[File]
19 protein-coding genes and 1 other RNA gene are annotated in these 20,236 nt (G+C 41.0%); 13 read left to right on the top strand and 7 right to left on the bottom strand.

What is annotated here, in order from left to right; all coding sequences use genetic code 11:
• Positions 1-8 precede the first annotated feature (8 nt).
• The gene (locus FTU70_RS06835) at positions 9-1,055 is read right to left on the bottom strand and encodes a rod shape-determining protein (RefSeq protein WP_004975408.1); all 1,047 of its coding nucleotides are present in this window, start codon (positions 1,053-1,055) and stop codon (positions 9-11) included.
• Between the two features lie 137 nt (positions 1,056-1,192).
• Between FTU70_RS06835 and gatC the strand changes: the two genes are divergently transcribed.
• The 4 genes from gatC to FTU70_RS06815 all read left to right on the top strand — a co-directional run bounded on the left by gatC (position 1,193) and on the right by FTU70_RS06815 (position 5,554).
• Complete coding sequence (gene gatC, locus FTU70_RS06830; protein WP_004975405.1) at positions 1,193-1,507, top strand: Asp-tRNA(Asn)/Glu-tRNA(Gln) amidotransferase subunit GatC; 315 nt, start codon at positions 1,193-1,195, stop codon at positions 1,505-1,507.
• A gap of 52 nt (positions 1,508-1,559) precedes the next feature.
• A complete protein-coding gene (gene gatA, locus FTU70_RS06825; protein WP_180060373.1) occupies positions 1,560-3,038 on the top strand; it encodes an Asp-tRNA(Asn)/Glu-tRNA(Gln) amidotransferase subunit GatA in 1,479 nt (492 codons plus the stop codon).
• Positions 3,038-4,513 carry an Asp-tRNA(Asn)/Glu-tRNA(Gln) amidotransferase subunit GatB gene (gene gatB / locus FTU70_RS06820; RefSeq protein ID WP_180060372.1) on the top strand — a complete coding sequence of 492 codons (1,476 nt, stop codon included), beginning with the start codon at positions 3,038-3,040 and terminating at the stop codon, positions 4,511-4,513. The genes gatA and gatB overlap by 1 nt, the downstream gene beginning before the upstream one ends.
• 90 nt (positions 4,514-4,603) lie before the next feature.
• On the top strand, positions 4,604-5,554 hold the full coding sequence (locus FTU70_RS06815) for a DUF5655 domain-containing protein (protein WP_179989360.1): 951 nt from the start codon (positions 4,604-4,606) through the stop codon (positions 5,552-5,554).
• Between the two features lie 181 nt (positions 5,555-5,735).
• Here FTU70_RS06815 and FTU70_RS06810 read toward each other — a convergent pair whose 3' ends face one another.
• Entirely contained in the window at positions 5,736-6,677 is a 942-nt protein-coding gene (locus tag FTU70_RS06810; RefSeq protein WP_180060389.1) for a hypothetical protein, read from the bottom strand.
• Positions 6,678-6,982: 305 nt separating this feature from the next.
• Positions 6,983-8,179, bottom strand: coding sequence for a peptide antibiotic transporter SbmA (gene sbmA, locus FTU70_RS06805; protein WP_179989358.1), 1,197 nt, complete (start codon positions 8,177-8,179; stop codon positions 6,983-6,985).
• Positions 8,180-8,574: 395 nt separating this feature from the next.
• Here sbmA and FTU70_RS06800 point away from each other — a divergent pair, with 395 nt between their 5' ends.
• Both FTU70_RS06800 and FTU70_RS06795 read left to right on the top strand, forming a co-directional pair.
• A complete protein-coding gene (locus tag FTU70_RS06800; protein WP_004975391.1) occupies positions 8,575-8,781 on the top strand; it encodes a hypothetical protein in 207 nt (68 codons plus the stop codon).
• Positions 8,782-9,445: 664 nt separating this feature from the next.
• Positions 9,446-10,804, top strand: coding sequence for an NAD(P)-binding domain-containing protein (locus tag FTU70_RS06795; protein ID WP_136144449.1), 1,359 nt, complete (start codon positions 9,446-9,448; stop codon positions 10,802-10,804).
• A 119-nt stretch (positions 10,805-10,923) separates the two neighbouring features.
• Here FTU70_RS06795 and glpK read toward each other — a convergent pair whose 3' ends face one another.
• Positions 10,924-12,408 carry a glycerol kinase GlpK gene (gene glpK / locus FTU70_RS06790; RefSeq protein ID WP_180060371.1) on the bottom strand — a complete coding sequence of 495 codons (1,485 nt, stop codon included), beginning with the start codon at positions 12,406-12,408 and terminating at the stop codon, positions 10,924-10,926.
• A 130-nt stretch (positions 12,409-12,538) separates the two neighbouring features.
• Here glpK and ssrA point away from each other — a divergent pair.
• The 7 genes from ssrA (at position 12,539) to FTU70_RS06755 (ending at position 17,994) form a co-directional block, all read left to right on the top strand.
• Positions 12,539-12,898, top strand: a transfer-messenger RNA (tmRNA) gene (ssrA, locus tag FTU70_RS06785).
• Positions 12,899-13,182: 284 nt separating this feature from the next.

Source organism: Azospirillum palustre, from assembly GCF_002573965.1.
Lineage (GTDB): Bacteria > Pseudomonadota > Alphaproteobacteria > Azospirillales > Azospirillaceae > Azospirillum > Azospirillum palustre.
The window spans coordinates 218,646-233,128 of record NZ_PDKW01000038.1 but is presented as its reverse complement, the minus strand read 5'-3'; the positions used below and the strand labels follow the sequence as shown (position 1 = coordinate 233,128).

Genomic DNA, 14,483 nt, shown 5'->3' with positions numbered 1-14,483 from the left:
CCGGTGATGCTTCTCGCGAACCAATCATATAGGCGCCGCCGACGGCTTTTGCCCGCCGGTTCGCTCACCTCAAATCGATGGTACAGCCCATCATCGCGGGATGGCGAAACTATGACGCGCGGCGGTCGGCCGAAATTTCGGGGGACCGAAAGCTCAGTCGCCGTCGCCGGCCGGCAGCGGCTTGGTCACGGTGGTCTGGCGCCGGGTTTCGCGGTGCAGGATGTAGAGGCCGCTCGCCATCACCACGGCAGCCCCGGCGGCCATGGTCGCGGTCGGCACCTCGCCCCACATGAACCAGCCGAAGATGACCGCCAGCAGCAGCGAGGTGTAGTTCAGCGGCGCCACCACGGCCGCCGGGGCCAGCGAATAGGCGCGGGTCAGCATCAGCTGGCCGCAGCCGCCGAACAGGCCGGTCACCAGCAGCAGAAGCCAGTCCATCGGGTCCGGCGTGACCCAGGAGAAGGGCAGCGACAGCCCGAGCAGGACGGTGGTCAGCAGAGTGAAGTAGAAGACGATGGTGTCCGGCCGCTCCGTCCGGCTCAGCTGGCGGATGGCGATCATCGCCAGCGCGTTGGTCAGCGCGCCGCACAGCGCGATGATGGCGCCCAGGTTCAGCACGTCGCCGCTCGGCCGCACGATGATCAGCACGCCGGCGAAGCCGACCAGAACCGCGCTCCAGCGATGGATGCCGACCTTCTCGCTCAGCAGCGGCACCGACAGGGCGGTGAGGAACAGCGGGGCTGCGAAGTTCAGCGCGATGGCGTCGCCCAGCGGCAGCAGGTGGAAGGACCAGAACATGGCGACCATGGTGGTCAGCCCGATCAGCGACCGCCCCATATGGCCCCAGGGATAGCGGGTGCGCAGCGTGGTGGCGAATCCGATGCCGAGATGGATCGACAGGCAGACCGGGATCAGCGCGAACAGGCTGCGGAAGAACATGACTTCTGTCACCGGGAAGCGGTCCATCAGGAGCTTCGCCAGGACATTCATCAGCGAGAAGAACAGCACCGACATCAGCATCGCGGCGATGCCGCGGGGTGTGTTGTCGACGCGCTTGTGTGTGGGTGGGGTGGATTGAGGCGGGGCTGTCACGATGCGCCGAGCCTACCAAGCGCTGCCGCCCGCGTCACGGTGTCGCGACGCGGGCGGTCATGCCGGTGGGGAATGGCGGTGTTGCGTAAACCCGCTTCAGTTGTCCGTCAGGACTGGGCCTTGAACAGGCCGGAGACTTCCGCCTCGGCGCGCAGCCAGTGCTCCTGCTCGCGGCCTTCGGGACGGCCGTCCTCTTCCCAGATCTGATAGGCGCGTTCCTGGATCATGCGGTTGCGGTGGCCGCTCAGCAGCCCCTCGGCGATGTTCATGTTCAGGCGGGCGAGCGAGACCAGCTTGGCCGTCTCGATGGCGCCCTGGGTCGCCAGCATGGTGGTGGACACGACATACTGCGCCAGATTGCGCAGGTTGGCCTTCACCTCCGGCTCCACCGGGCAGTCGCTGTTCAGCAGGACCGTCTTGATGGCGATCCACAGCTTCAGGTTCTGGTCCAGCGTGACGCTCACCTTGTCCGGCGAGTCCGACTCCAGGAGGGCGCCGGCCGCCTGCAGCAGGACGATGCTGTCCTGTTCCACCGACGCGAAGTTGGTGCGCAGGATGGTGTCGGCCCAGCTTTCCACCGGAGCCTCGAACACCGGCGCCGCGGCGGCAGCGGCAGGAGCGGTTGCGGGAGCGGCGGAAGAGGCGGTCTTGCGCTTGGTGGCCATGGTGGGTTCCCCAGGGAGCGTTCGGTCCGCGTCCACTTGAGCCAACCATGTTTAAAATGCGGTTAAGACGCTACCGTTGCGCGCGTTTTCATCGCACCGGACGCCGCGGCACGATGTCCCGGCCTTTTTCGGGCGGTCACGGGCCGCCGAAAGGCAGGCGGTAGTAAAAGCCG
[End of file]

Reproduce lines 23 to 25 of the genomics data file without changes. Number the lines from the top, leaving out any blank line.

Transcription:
• Positions 8,782-9,445: 664 nt separating this feature from the next.
• Positions 9,446-10,804, top strand: coding sequence for an NAD(P)-binding domain-containing protein (locus tag FTU70_RS06795; protein ID WP_136144449.1), 1,359 nt, complete (start codon positions 9,446-9,448; stop codon positions 10,802-10,804).
• A 119-nt stretch (positions 10,805-10,923) separates the two neighbouring features.